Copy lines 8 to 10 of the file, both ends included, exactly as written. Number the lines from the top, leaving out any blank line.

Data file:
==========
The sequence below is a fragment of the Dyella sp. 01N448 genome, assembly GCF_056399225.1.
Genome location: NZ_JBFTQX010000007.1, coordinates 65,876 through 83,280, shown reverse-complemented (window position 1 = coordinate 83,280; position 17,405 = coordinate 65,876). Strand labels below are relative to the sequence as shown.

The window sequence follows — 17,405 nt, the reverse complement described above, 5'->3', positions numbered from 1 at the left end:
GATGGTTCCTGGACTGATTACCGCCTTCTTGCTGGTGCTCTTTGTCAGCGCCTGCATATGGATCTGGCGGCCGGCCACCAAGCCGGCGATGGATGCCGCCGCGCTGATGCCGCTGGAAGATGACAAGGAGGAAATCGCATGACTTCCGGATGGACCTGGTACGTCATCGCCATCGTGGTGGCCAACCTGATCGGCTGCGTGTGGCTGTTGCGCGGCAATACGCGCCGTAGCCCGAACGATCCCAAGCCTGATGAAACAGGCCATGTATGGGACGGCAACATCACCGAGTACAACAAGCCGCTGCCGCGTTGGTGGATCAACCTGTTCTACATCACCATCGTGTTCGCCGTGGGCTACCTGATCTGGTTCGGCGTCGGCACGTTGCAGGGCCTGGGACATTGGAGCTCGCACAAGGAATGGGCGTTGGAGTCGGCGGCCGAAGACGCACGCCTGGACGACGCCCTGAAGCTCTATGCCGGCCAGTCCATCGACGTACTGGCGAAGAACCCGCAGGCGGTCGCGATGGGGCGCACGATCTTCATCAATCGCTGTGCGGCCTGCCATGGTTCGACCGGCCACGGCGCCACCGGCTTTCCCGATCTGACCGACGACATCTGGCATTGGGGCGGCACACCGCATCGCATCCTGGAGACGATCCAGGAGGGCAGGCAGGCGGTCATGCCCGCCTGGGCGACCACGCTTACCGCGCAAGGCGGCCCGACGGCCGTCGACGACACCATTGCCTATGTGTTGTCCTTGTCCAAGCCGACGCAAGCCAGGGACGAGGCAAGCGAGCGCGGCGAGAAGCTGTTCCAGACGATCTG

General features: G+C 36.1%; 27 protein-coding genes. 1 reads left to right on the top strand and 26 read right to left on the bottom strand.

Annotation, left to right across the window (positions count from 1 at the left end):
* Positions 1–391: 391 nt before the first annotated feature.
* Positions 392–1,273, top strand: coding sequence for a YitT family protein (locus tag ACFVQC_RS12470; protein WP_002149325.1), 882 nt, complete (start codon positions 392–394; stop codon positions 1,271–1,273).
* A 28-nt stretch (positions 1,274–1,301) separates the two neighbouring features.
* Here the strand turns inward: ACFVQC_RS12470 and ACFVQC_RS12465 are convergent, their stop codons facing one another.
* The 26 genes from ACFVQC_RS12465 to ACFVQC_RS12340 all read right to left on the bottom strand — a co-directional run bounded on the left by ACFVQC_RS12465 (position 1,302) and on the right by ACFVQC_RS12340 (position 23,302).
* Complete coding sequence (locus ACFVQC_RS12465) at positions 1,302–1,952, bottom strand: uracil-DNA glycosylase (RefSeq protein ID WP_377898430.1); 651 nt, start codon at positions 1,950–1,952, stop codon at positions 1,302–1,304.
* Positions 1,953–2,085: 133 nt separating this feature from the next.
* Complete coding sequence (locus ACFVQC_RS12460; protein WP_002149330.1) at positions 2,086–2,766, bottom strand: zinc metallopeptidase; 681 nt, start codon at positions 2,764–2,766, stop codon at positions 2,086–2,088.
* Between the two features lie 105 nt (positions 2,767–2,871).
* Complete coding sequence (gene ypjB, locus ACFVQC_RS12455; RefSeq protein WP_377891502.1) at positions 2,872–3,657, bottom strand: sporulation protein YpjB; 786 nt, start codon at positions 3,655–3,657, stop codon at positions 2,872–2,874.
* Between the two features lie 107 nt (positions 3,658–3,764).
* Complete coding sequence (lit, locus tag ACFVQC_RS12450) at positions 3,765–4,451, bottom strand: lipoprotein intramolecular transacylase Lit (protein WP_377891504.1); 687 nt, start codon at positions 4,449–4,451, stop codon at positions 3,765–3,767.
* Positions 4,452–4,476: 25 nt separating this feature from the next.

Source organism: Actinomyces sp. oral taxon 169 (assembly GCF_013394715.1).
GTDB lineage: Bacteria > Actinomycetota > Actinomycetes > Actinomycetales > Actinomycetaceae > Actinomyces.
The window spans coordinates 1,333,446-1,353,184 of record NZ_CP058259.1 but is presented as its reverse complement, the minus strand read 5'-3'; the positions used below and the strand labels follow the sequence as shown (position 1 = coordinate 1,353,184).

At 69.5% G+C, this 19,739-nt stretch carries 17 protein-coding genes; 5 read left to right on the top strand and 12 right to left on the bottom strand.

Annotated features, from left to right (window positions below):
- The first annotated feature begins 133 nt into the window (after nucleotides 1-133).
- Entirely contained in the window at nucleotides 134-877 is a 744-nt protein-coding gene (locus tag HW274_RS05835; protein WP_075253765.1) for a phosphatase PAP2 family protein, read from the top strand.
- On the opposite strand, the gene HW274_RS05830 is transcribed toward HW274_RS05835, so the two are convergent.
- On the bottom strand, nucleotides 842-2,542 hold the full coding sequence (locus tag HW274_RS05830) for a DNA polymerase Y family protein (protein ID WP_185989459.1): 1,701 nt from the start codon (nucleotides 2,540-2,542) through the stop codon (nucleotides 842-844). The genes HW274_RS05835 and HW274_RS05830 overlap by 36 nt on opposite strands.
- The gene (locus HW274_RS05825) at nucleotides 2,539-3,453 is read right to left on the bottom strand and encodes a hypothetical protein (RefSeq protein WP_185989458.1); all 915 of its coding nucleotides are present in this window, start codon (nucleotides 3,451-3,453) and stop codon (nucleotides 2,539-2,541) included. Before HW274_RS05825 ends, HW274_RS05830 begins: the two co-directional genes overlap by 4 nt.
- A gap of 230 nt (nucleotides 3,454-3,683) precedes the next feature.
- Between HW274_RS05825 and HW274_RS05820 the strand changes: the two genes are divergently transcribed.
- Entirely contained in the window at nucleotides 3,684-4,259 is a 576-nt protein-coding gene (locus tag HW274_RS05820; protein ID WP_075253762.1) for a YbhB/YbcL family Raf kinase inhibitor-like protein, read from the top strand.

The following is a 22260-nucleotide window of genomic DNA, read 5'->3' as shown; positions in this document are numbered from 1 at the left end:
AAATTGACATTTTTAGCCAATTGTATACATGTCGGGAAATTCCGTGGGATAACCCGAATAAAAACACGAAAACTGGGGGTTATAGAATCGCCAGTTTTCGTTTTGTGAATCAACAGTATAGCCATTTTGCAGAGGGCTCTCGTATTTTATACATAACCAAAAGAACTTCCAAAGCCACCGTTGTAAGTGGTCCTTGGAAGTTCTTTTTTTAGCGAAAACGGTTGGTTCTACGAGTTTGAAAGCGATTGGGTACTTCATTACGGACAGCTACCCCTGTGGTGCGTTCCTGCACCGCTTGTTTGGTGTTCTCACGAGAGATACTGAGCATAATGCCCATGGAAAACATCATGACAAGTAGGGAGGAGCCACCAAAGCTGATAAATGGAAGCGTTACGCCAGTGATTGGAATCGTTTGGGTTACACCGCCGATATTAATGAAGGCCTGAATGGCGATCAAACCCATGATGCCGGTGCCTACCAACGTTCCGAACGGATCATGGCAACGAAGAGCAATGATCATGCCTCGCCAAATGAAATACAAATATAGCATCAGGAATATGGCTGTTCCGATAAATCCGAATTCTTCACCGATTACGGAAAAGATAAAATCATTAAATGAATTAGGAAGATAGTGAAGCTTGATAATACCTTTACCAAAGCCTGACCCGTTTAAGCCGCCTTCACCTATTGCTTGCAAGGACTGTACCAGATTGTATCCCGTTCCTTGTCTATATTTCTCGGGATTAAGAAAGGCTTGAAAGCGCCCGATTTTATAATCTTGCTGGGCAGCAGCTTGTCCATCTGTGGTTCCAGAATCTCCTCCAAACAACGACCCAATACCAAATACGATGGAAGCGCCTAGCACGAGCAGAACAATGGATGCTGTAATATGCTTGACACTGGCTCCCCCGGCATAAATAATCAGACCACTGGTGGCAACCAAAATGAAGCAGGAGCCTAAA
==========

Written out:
* Positions 392–1,273, top strand: coding sequence for a YitT family protein (locus tag ACFVQC_RS12470; protein WP_002149325.1), 882 nt, complete (start codon positions 392–394; stop codon positions 1,271–1,273).
* A 28-nt stretch (positions 1,274–1,301) separates the two neighbouring features.
* Here the strand turns inward: ACFVQC_RS12470 and ACFVQC_RS12465 are convergent, their stop codons facing one another.